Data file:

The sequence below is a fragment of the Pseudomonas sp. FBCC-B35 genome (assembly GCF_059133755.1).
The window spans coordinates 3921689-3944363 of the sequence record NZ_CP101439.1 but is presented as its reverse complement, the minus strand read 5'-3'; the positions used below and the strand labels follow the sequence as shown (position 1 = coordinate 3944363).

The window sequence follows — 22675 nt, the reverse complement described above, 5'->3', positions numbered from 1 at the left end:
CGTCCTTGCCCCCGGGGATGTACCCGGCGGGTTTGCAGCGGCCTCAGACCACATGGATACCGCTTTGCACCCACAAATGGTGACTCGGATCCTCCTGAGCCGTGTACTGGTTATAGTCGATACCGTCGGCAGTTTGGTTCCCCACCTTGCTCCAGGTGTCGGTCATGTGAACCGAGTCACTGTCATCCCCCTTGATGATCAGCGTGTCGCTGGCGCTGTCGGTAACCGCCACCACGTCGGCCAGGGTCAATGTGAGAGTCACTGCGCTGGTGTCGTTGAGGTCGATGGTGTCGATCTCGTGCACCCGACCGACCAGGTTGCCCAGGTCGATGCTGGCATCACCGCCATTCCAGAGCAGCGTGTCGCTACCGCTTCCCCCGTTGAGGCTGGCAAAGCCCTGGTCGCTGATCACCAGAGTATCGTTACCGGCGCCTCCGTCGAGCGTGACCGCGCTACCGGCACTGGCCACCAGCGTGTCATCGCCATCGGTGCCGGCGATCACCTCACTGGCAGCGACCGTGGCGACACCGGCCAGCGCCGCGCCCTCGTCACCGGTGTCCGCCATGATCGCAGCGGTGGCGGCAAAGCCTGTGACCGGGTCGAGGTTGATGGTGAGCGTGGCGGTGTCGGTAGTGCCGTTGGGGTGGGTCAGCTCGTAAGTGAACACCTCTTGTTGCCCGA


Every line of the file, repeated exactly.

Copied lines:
The sequence below is a fragment of the Pseudomonas sp. FBCC-B35 genome (assembly GCF_059133755.1).
The window spans coordinates 3921689-3944363 of the sequence record NZ_CP101439.1 but is presented as its reverse complement, the minus strand read 5'-3'; the positions used below and the strand labels follow the sequence as shown (position 1 = coordinate 3944363).

The window sequence follows — 22675 nt, the reverse complement described above, 5'->3', positions numbered from 1 at the left end:
CGTCCTTGCCCCCGGGGATGTACCCGGCGGGTTTGCAGCGGCCTCAGACCACATGGATACCGCTTTGCACCCACAAATGGTGACTCGGATCCTCCTGAGCCGTGTACTGGTTATAGTCGATACCGTCGGCAGTTTGGTTCCCCACCTTGCTCCAGGTGTCGGTCATGTGAACCGAGTCACTGTCATCCCCCTTGATGATCAGCGTGTCGCTGGCGCTGTCGGTAACCGCCACCACGTCGGCCAGGGTCAATGTGAGAGTCACTGCGCTGGTGTCGTTGAGGTCGATGGTGTCGATCTCGTGCACCCGACCGACCAGGTTGCCCAGGTCGATGCTGGCATCACCGCCATTCCAGAGCAGCGTGTCGCTACCGCTTCCCCCGTTGAGGCTGGCAAAGCCCTGGTCGCTGATCACCAGAGTATCGTTACCGGCGCCTCCGTCGAGCGTGACCGCGCTACCGGCACTGGCCACCAGCGTGTCATCGCCATCGGTGCCGGCGATCACCTCACTGGCAGCGACCGTGGCGACACCGGCCAGCGCCGCGCCCTCGTCACCGGTGTCCGCCATGATCGCAGCGGTGGCGGCAAAGCCTGTGACCGGGTCGAGGTTGATGGTGAGCGTGGCGGTGTCGGTAGTGCCGTTGGGGTGGGTCAGCTCGTAAGTGAACACCTCTTGTTGCCCGA